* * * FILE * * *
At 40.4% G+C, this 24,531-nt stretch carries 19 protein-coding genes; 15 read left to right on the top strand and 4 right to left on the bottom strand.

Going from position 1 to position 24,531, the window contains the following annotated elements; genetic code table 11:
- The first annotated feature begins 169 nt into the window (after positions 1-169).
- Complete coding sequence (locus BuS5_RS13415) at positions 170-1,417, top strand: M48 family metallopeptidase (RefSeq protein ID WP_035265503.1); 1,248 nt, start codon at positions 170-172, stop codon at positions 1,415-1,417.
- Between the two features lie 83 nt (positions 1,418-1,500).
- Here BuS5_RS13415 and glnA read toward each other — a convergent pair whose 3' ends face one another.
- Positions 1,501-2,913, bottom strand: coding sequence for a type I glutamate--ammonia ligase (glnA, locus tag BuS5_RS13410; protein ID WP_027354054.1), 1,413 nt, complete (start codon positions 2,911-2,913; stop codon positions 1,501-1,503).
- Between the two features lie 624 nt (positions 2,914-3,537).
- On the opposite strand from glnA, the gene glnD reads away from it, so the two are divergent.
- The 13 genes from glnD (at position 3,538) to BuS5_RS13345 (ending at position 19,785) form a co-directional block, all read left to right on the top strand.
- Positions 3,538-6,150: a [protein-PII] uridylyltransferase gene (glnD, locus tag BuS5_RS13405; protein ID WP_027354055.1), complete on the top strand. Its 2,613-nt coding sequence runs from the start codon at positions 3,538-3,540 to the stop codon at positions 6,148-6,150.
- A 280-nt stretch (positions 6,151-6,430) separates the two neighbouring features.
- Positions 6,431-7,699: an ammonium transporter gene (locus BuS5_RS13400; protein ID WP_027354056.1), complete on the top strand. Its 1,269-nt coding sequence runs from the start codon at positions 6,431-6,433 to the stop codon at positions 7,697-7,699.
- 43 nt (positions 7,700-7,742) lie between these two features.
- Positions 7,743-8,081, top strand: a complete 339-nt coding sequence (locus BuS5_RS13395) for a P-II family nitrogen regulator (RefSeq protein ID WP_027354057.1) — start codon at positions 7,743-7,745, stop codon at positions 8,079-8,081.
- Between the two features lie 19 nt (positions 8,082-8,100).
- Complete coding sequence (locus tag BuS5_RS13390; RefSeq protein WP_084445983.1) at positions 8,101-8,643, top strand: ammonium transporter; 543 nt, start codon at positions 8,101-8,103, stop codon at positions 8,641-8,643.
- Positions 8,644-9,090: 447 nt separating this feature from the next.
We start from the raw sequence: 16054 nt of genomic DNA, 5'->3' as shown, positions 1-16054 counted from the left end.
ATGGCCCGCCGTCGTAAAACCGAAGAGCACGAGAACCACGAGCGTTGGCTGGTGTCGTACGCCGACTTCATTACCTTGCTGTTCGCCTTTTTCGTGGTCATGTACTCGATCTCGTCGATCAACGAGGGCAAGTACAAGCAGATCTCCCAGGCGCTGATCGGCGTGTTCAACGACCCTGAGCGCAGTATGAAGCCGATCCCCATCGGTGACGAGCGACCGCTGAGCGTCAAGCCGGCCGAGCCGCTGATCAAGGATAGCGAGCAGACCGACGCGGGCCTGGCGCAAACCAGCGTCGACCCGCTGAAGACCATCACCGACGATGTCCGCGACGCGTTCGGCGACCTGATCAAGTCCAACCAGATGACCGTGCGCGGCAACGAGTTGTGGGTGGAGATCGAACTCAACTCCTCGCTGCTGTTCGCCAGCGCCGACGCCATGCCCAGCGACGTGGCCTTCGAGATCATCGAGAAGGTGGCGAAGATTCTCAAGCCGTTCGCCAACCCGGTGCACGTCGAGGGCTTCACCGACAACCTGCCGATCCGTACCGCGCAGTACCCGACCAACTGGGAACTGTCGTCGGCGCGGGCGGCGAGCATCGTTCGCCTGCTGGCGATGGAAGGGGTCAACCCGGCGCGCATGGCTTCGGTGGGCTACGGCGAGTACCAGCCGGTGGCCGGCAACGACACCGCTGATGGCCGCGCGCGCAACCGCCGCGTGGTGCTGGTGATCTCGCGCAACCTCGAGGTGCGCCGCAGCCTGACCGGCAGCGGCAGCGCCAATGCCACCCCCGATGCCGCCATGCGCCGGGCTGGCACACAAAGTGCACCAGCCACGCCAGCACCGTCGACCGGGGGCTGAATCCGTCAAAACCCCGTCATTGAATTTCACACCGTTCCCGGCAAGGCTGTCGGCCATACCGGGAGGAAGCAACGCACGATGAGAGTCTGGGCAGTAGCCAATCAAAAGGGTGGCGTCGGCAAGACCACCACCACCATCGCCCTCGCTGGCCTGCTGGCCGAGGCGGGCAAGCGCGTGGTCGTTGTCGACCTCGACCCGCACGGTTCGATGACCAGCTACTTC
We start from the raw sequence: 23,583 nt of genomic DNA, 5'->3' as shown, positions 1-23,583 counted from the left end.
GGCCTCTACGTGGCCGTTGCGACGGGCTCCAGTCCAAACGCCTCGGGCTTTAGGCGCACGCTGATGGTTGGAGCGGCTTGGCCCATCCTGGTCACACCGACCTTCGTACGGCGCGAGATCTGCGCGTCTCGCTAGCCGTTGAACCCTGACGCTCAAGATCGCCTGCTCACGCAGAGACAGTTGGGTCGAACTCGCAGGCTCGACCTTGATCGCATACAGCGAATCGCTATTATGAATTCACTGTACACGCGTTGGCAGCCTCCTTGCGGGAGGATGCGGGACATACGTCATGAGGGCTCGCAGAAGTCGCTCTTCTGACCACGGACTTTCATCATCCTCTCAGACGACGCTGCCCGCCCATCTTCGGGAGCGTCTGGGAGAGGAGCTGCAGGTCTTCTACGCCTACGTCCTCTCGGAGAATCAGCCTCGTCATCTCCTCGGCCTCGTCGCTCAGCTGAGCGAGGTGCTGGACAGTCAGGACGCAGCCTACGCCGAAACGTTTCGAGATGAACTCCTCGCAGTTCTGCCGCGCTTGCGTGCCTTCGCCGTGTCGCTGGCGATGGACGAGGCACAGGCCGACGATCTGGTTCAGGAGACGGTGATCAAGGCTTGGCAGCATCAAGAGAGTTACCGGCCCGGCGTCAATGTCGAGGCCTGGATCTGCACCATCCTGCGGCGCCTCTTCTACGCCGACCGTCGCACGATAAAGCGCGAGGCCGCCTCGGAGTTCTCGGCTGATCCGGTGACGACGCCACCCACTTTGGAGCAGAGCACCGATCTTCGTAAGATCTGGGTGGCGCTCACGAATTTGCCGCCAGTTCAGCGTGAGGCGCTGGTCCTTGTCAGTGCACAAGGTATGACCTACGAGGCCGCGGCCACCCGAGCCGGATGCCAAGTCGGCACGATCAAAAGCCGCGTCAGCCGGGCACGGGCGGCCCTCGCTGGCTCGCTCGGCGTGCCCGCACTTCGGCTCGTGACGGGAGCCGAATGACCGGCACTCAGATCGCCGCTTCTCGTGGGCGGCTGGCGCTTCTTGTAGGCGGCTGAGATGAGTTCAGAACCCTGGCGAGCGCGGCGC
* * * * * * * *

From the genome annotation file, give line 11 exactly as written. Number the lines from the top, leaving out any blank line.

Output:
- Positions 3,538-6,150: a [protein-PII] uridylyltransferase gene (glnD, locus tag BuS5_RS13405; protein ID WP_027354055.1), complete on the top strand. Its 2,613-nt coding sequence runs from the start codon at positions 3,538-3,540 to the stop codon at positions 6,148-6,150.